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Decorating Styles

Decorating with a World Flair

The warm colors and animal print offer a taste of Africa.

Given modern travel and technology, our oceans have shrunk and the boundaries between nations have all but faded, and the result is a greater influx than ever of fresh and energizing ideas.

Today you can celebrate a number of cultures without ever having to leave your home by decorating with a world flair. A mix of elements -- be they Asian, Swedish, or Indian -- imbue a room with memorable presence and personality.


You may already adore hurricane lamps, wooden shutters, tie-dyed fabrics, and vivid colors like azure and lemon-yellow and not know these elements have their roots in the Caribbean.

Also, the dark Colonial-style furniture -- much of it boldly carved -- that is so coveted now was produced for British colonials who occupied the islands long ago. With a ceiling fan, some well-chosen rattan pieces, and a few large plants you can evoke a similar atmosphere without a lot of expense.

Look beyond the styles you already are familiar with, and a whole world of breathtaking ideas awaits!

Materials that we have come to love such as bamboo, porcelain, lacquer, silk, and bronze, for instance, are all products of Asia, a country that has inspired architects and designers for centuries.

Asia's refined furniture and fabric design had a dramatic effect on the Art and Crafts movement in the '30s. Military personnel who served in World War II, Korea, and Vietnam brought Asian furnishings home with them, and that also spurred American interest.

Now, with most trade barriers down, many sought-after Asian pieces are readily available and affordable. A room derived from, say, a Japanese aesthetic provides a calming, Zen-like atmosphere, which is just what we need to relieve the stress of everyday pressures. For this kind of timeless decorating, a less-is-more approach works best.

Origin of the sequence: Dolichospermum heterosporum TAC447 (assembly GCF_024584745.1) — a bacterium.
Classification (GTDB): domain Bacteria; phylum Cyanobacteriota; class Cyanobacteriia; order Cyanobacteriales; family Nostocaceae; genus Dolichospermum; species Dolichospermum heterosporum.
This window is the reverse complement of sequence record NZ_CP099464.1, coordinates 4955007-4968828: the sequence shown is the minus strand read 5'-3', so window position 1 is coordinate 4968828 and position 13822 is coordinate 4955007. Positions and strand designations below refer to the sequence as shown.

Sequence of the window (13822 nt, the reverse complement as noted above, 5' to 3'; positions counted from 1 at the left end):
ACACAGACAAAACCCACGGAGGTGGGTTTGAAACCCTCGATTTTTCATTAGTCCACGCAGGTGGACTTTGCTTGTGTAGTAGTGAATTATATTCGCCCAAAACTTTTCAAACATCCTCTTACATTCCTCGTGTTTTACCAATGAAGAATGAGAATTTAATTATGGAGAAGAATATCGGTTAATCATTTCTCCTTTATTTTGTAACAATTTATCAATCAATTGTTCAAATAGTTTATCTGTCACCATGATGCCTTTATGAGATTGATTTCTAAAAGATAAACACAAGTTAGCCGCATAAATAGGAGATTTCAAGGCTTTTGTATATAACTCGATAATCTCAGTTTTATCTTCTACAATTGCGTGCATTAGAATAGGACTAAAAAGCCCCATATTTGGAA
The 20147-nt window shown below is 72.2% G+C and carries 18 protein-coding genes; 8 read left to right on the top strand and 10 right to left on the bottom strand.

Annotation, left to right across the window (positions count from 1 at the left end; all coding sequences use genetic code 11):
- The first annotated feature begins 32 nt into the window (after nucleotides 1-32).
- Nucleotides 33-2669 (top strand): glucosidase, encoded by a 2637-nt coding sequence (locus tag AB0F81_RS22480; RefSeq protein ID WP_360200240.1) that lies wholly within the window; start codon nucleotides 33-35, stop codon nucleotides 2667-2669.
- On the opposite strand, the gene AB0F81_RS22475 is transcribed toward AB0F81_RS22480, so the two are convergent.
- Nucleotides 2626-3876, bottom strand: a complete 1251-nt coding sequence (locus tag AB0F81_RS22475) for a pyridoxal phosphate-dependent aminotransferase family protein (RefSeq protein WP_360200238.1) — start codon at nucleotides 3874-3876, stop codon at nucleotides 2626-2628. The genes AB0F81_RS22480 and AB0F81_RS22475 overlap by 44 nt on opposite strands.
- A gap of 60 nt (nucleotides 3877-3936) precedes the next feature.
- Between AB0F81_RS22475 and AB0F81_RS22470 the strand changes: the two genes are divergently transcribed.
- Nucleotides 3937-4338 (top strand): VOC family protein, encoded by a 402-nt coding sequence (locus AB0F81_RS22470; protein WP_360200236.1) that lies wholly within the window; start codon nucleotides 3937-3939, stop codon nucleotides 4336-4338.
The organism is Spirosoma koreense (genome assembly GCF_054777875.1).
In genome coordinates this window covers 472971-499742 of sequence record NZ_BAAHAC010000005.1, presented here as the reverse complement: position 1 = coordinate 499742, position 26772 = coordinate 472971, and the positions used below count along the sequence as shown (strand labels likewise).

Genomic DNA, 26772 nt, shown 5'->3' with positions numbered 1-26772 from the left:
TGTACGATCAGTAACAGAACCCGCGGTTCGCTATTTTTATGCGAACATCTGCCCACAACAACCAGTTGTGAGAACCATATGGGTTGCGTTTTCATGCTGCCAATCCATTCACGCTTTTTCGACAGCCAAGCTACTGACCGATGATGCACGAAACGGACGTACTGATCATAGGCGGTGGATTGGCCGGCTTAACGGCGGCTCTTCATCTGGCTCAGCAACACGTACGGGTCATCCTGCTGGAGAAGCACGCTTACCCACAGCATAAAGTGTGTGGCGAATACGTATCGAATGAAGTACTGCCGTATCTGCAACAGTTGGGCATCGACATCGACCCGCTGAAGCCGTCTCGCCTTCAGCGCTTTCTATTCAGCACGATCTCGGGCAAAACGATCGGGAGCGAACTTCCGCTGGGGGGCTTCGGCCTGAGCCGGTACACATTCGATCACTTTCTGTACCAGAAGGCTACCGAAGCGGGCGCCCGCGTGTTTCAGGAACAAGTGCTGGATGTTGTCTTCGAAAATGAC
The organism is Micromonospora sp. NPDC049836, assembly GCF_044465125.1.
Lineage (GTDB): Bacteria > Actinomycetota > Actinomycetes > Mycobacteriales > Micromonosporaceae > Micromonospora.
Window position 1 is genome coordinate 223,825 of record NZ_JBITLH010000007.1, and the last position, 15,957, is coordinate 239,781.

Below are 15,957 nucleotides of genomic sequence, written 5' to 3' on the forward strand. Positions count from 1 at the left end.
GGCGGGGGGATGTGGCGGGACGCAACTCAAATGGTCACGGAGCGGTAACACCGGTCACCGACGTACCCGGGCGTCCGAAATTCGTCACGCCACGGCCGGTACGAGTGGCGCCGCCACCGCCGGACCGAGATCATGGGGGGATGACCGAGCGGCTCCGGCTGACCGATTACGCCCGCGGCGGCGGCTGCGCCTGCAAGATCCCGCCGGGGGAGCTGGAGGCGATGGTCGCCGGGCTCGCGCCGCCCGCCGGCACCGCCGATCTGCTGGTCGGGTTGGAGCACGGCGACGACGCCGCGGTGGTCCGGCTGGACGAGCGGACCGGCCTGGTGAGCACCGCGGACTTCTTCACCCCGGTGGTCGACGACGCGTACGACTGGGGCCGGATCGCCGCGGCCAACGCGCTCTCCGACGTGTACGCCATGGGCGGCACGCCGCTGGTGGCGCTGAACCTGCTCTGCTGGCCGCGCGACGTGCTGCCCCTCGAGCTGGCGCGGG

The sheer, breezy drapes and bare wood evoke Argentina.

Since walls contain more square footage than any other surface in the room, wall-coverings are one of the simplest and quickest ways to infuse a living room or dining room with Asian ambiance.

Go global with patterns that mimic natural materials like bamboo, granite, and cork in subtle earth tones, or for more drama, investigate grass cloth or metallic grass cloth in copper or gold. Neutral-colored flooring such as sisal or sea grass rugs will allow your furniture to stand out and make your room appear lighter and airier than before.

The buttery yellow walls, touches of red, and dark wood let you imagine you're slumbering in a Tuscan villa.

To get a breath of Eastern air without scrapping all the furnishings and accessories in the room, invest in one wonderful piece. A shapely Japanese stair chest or an ornate antique Chinese table is better than a room full of minor players. To assure that your new star looks like it belongs, be sure to keep the scale consistent.

Strip the space of accessories, and then carefully add back in ones that carry the right message. Minor alterations like changing the hardware on a hand-me-down bureau to metal handles inspired by characters of the Asian language will make a huge impact.

And when it comes to flowers, do as the decorators do: A cache of graceful apple blossom branches or delicate yellow forsythia (you could force your own every spring) are far more enlightened in an Asian-inspired room than a fussy arrangement.

The floor pillows, low table, and natural mat are reminiscent of a Japanese tea room.

Moroccan and Indian accessories are very current and popular. Search out throws, floor pillows dazzling enough for a Bedouin tent, and inexpensive but carefully chosen artifacts. Pretty Indian-inspired jacquard panels hung at the window or black-and-rust-colored hand-thrown pots from Tunisia exude an intriguing faraway flavor. Spice up your private domain, too.